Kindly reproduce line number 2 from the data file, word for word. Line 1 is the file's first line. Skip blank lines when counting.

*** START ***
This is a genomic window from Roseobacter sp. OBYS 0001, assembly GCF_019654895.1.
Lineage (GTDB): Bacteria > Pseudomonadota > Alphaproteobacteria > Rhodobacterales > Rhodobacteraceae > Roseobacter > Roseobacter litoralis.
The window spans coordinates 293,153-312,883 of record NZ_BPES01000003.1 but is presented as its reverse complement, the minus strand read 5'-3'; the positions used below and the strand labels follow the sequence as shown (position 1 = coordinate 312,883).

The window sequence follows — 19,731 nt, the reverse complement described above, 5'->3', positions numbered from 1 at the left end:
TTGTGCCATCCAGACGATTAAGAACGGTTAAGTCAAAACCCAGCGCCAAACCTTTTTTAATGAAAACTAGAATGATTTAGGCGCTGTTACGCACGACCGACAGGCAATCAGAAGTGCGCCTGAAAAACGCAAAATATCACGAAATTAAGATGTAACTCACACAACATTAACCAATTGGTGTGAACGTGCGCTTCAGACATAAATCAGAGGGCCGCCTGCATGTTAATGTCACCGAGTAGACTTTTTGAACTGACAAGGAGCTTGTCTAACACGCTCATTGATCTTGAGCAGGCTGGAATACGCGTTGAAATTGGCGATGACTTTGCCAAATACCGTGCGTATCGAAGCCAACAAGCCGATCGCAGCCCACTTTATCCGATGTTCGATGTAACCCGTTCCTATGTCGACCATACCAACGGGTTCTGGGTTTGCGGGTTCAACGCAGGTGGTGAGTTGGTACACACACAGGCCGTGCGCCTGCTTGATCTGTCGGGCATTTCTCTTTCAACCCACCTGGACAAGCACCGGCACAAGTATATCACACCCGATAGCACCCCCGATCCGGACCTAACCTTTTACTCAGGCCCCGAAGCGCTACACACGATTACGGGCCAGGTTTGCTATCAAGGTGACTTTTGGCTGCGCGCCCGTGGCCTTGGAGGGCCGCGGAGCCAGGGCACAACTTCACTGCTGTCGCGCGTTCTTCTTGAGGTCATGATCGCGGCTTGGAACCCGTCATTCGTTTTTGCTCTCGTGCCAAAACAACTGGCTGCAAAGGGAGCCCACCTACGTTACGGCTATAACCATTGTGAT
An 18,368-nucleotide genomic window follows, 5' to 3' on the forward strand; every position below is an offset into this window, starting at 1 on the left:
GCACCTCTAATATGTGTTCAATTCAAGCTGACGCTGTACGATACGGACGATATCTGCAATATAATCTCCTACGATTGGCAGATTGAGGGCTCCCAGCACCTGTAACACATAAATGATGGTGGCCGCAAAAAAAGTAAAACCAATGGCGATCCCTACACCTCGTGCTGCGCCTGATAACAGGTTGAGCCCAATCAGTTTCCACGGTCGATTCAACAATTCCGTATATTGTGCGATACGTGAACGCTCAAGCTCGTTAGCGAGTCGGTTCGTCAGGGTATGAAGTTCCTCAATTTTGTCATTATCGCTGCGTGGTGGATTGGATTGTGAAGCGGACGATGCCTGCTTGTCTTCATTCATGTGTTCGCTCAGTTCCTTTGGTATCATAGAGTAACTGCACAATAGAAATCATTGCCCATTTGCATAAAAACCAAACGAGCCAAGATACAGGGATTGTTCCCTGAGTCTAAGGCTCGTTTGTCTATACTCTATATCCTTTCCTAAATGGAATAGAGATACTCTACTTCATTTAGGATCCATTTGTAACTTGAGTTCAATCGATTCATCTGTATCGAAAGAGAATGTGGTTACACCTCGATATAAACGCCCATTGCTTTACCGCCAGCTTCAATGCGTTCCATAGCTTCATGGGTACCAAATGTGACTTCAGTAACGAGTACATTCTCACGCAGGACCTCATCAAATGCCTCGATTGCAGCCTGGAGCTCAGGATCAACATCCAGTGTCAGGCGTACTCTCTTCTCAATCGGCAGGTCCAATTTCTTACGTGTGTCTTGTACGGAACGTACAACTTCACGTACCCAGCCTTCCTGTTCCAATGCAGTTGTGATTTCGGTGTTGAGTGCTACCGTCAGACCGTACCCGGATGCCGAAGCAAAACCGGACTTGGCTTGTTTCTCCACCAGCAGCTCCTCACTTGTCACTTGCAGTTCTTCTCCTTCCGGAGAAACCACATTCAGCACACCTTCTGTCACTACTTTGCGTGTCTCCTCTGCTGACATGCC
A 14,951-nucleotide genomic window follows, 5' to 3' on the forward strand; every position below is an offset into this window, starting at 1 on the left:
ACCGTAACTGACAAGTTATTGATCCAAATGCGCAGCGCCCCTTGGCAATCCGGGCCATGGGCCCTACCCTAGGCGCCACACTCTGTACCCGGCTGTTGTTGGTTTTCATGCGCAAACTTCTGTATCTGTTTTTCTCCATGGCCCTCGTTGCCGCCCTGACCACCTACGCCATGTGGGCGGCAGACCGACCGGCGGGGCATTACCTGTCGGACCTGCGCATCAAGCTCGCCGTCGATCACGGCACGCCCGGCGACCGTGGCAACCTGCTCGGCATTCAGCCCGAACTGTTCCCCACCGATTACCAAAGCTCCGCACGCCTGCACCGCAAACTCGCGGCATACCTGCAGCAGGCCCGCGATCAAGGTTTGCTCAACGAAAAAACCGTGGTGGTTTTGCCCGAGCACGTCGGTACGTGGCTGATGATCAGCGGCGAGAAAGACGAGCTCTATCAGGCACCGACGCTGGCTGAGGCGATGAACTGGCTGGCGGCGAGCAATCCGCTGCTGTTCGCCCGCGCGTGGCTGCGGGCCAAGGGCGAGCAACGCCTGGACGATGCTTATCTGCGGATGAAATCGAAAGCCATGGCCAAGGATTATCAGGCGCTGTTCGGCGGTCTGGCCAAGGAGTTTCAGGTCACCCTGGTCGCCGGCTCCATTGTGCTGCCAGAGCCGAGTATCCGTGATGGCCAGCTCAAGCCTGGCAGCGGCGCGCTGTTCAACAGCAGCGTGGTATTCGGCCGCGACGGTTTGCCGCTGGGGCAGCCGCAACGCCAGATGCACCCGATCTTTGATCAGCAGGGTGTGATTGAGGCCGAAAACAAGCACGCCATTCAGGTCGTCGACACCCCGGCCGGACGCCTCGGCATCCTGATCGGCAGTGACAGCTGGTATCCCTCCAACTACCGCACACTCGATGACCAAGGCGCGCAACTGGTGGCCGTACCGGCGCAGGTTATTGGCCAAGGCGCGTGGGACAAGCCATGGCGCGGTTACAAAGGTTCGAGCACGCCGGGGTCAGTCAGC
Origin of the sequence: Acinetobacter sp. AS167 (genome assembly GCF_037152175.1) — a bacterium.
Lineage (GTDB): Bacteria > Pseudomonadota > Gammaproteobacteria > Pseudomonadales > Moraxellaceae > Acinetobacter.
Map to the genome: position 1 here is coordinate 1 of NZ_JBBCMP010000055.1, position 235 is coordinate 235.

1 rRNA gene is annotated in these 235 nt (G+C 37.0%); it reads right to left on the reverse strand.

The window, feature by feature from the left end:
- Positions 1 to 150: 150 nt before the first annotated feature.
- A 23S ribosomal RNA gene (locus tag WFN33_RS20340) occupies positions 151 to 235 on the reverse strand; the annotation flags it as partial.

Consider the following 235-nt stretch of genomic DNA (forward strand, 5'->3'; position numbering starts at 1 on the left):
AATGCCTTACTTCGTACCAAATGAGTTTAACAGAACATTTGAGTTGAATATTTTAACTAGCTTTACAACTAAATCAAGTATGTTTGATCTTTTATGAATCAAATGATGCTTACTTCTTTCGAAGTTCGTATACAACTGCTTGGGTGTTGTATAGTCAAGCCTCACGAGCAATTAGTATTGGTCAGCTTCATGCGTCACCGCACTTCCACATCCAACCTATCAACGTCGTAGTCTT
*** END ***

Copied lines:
Lineage (GTDB): Bacteria > Pseudomonadota > Alphaproteobacteria > Rhodobacterales > Rhodobacteraceae > Roseobacter > Roseobacter litoralis.